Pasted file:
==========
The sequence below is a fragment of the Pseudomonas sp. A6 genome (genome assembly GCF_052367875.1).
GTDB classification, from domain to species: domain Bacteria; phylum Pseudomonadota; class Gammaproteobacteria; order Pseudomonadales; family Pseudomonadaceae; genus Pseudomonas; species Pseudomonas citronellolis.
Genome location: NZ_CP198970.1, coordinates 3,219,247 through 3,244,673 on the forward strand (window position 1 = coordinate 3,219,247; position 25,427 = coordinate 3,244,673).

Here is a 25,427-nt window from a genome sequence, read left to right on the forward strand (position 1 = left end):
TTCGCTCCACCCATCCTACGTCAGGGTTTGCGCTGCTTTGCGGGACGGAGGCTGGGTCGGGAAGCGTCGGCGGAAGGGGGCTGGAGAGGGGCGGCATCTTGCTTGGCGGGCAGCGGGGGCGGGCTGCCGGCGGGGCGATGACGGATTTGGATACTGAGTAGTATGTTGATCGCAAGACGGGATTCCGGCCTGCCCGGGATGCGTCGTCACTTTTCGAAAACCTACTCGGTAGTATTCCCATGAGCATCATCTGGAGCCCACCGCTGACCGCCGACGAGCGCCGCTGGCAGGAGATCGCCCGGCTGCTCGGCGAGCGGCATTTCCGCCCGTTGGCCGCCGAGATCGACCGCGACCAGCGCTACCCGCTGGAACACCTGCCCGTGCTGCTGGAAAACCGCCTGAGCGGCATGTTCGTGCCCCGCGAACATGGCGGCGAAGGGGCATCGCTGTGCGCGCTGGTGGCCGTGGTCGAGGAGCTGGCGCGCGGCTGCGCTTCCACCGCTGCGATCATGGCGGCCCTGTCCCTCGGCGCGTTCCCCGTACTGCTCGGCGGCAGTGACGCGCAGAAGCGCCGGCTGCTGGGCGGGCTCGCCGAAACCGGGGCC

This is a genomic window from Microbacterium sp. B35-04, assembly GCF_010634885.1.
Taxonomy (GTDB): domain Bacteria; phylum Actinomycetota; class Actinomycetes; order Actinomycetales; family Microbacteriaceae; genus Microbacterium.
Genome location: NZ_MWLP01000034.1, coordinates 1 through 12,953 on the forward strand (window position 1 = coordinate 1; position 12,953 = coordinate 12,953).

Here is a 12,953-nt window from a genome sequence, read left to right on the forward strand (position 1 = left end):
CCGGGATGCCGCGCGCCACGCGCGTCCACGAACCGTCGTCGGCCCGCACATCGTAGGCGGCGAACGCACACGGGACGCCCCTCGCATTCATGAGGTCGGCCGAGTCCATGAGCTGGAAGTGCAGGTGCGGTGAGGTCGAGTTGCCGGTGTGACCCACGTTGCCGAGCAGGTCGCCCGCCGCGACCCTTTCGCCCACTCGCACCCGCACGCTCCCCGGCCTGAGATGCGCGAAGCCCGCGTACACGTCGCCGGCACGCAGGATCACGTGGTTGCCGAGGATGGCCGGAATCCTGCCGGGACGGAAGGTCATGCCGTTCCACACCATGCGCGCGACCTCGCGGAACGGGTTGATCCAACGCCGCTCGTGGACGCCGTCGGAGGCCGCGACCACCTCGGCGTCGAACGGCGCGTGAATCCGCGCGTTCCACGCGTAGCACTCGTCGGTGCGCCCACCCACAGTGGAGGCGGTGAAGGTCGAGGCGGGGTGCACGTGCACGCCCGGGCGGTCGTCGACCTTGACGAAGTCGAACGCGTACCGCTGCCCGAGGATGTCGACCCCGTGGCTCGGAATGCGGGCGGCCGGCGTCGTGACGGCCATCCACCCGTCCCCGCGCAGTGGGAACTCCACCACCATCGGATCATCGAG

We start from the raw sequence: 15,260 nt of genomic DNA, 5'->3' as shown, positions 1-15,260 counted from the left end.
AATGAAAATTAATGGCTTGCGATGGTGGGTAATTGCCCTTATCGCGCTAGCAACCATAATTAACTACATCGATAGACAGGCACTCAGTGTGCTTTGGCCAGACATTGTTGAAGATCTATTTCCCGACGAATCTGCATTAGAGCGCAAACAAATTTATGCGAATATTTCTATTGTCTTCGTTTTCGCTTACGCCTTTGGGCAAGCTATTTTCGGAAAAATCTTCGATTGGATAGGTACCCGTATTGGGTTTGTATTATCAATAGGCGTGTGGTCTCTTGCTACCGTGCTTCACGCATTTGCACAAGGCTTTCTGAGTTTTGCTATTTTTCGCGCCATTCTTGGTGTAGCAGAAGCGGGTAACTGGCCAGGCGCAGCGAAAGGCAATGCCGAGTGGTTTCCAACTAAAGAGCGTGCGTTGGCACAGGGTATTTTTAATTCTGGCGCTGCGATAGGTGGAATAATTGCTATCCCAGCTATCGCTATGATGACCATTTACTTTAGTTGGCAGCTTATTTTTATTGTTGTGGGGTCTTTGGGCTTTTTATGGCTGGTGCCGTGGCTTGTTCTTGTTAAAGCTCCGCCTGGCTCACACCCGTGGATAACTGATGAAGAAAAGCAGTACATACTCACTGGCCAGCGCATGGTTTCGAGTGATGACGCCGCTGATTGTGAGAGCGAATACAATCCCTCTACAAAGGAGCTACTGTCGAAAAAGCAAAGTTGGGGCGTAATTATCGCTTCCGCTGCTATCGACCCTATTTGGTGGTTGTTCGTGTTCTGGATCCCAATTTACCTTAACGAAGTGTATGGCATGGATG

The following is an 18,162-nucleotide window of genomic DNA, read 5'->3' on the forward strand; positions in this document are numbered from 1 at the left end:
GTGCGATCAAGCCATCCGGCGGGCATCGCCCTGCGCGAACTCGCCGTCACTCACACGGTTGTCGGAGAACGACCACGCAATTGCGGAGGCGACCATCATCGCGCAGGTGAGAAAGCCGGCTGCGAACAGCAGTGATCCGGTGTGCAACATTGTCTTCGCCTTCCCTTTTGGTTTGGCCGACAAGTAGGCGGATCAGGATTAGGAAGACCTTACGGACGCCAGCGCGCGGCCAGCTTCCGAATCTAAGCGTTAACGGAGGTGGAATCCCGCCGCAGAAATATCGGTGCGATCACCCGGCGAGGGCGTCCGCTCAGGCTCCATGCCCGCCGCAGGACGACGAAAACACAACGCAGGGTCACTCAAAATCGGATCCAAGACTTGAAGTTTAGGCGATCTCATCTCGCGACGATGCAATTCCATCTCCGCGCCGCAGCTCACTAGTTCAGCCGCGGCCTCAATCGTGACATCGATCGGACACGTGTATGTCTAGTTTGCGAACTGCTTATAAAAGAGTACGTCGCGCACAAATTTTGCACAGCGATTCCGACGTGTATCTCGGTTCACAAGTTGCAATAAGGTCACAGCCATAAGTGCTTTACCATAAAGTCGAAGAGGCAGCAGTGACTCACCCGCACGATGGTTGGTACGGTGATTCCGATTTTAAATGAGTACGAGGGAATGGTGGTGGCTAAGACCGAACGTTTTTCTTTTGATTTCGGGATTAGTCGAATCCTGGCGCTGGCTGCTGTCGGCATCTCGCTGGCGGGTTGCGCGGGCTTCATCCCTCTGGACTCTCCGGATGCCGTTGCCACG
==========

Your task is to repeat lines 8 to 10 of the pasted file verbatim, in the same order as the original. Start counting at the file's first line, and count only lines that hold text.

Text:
Genome location: NZ_MWLP01000034.1, coordinates 1 through 12,953 on the forward strand (window position 1 = coordinate 1; position 12,953 = coordinate 12,953).

Here is a 12,953-nt window from a genome sequence, read left to right on the forward strand (position 1 = left end):
CCGGGATGCCGCGCGCCACGCGCGTCCACGAACCGTCGTCGGCCCGCACATCGTAGGCGGCGAACGCACACGGGACGCCCCTCGCATTCATGAGGTCGGCCGAGTCCATGAGCTGGAAGTGCAGGTGCGGTGAGGTCGAGTTGCCGGTGTGACCCACGTTGCCGAGCAGGTCGCCCGCCGCGACCCTTTCGCCCACTCGCACCCGCACGCTCCCCGGCCTGAGATGCGCGAAGCCCGCGTACACGTCGCCGGCACGCAGGATCACGTGGTTGCCGAGGATGGCCGGAATCCTGCCGGGACGGAAGGTCATGCCGTTCCACACCATGCGCGCGACCTCGCGGAACGGGTTGATCCAACGCCGCTCGTGGACGCCGTCGGAGGCCGCGACCACCTCGGCGTCGAACGGCGCGTGAATCCGCGCGTTCCACGCGTAGCACTCGTCGGTGCGCCCACCCACAGTGGAGGCGGTGAAGGTCGAGGCGGGGTGCACGTGCACGCCCGGGCGGTCGTCGACCTTGACGAAGTCGAACGCGTACCGCTGCCCGAGGATGTCGACCCCGTGGCTCGGAATGCGGGCGGCCGGCGTCGTGACGGCCATCCACCCGTCCCCGCGCAGTGGGAACTCCACCACCATCGGATCATCGAG